Before the High Dam was built, fifty percent of the Nile flow drained into the Mediterranean. During an average flood, the total discharge of nutrient salts was estimated to be approximately 5,500 tons of phosphate and 280,000 tons of silicate. The nutrient-rich flood water, or Nile Stream, was approximately fifteen kilometers wide and had sharp boundaries. It extended along the Egyptian coast and was detected off the Israeli coast and sometimes off southern Turkey.
Although the construction of the High Dam has been an unquestionably tremendous boon to Egyptian agriculture and has benefited industry by providing cheap electric power, it has also had far-reaching effects on the transport of fertile silt and sediments. These sediments are now trapped behind the dam, a situation which has led to severe erosion along the Egyptian coast. The dam also had great impact on the fertility of the coastal waters. The fertilizing effect of the inflow of the nutrient-rich water during the flood season once resulted in exceptionally dense blooms of phytoplankton off the Nile Delta. This "Nile bloom" provided sustenance to sardines and other pelagic fishes. It also constituted a large source of detrital material, the products of organic decay, which forms a vital source of food for commercially valuable organisms such as shrimp.
The decrease in fertility of the southeastern Mediterranean waters caused by the High Dam has had a catastrophic effect on marine fisheries. The average fish catch declined from nearly 35,000 tons in 1962 and 1963 to less than one-fourth of this catch in 1969. Hardest hit was the sardine fishery, primarily composed of Sardinella aurita, which is heavily dependent on increased phytoplankton during the flood season. Thus, from a total of 18,000 tons in 1962, a mere 460 and 600 tons of sardine were landed in 1968 and 1969, respectively. The shrimp fishery also took a heavy toll as the catch decreased from 8,300 tons in 1963 to 1,128 tons in 1969.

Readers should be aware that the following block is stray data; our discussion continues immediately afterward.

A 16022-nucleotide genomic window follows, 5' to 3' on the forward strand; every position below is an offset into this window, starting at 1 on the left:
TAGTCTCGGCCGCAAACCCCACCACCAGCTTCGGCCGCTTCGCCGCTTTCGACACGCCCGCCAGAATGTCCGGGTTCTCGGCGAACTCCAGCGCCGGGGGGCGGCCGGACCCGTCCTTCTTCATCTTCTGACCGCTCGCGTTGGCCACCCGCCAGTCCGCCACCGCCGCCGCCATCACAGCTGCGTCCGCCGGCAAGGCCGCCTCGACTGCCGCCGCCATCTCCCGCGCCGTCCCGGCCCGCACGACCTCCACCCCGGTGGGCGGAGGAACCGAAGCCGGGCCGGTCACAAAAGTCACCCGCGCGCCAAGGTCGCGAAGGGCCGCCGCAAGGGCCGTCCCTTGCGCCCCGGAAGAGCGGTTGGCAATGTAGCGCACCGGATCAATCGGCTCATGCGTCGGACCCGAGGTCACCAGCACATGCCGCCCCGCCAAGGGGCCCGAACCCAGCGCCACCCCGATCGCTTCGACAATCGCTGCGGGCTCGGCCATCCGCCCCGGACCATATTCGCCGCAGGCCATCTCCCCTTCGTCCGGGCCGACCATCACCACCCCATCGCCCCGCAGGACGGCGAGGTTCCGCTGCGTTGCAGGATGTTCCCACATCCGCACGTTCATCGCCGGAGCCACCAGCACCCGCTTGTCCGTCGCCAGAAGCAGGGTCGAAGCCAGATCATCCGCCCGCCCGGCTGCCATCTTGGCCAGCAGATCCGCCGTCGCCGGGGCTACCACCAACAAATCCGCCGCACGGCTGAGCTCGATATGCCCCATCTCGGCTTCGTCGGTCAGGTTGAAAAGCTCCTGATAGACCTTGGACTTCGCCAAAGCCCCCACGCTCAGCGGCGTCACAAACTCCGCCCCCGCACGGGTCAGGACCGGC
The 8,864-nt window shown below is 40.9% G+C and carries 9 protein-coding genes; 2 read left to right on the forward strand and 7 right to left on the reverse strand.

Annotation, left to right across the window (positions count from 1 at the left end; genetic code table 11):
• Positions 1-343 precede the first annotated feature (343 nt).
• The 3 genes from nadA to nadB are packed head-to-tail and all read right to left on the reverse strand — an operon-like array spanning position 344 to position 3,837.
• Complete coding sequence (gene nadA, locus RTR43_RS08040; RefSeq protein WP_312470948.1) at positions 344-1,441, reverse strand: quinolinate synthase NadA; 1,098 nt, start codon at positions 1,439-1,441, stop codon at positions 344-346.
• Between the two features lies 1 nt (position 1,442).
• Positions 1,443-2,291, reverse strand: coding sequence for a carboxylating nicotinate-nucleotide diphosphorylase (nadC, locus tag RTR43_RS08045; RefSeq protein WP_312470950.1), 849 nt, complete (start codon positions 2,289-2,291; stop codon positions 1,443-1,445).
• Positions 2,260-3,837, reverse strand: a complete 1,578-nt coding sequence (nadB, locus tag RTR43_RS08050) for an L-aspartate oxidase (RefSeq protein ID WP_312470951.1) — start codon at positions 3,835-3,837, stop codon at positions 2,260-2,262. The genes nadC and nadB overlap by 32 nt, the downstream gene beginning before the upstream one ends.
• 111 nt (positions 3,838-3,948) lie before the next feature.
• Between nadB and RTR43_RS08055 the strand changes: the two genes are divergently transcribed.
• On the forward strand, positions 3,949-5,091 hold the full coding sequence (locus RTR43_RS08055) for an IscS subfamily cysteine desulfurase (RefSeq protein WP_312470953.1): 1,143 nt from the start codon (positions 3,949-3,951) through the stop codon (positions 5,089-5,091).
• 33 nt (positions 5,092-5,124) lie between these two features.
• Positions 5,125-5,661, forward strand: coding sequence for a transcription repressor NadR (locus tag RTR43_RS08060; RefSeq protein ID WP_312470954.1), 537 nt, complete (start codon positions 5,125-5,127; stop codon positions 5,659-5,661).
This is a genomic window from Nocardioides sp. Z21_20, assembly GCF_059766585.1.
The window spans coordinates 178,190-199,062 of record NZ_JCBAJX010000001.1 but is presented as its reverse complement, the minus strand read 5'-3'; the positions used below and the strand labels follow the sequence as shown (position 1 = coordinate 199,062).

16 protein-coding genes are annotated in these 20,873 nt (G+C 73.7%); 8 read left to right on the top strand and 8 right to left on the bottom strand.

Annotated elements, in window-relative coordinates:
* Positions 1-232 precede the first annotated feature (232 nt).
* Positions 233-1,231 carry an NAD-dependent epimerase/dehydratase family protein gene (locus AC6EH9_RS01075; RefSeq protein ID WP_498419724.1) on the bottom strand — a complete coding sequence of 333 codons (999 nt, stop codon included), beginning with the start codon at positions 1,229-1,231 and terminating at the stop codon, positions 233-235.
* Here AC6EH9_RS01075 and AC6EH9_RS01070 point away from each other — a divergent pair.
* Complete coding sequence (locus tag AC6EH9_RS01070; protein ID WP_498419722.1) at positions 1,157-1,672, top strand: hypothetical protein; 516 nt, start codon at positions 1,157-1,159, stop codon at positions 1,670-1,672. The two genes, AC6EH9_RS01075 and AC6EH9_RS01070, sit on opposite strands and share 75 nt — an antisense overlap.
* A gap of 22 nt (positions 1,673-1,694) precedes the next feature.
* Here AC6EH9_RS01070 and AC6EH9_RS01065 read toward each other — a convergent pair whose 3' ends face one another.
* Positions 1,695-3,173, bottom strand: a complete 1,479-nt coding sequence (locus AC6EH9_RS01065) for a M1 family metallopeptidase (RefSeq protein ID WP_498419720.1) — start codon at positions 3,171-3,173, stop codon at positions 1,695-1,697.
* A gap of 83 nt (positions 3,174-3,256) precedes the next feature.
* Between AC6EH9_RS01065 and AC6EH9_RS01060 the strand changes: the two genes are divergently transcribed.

Mega Projects...These mega projects will help create new urban communities outside the valley in the depth of the Egyptian desert. The new communities will absorb the ever increasing population; thus alleviating population intensity in the valley, increasing the percentage of populated areas from 5.3 percent to 25 percent of Egypts total area.
(Egyptian gov't website)
You can't eat oil, but you can burn wheat.
Another online article (or maybe it was one of those quoted and linked above) had a cogent objection by someone over in the Massacreria East that new housing and industry should be built in the desert, and leave the valley for agriculture. The main problem of course is that much of the water goes straight up, and doesn't get used for anything at all. :') Best solution for that *isn't* to build another open to the sky irrigation canal (or four). :')
Egypt launches controversial Peace Canal projectgeologist Rushdi Said... "The valley and the Delta are a godsend -- there's no better land in the world. The best plan is to move industry and housing into the desert and make the most of the valley for farming."
by Gayle Young
January 9, 1997
The Exporters sold it to them. The American Producers took what they could get on the market on ANY given day or year.
One other thing about the Aswan High Dam -- there's a problem downstream (i.e., in the cultivated Nile Valley) with rising brackish groundwater, and a loss of soil fertility as a result of that. The Russkies did the same thing to the Aral Basin, and that's an awful place now.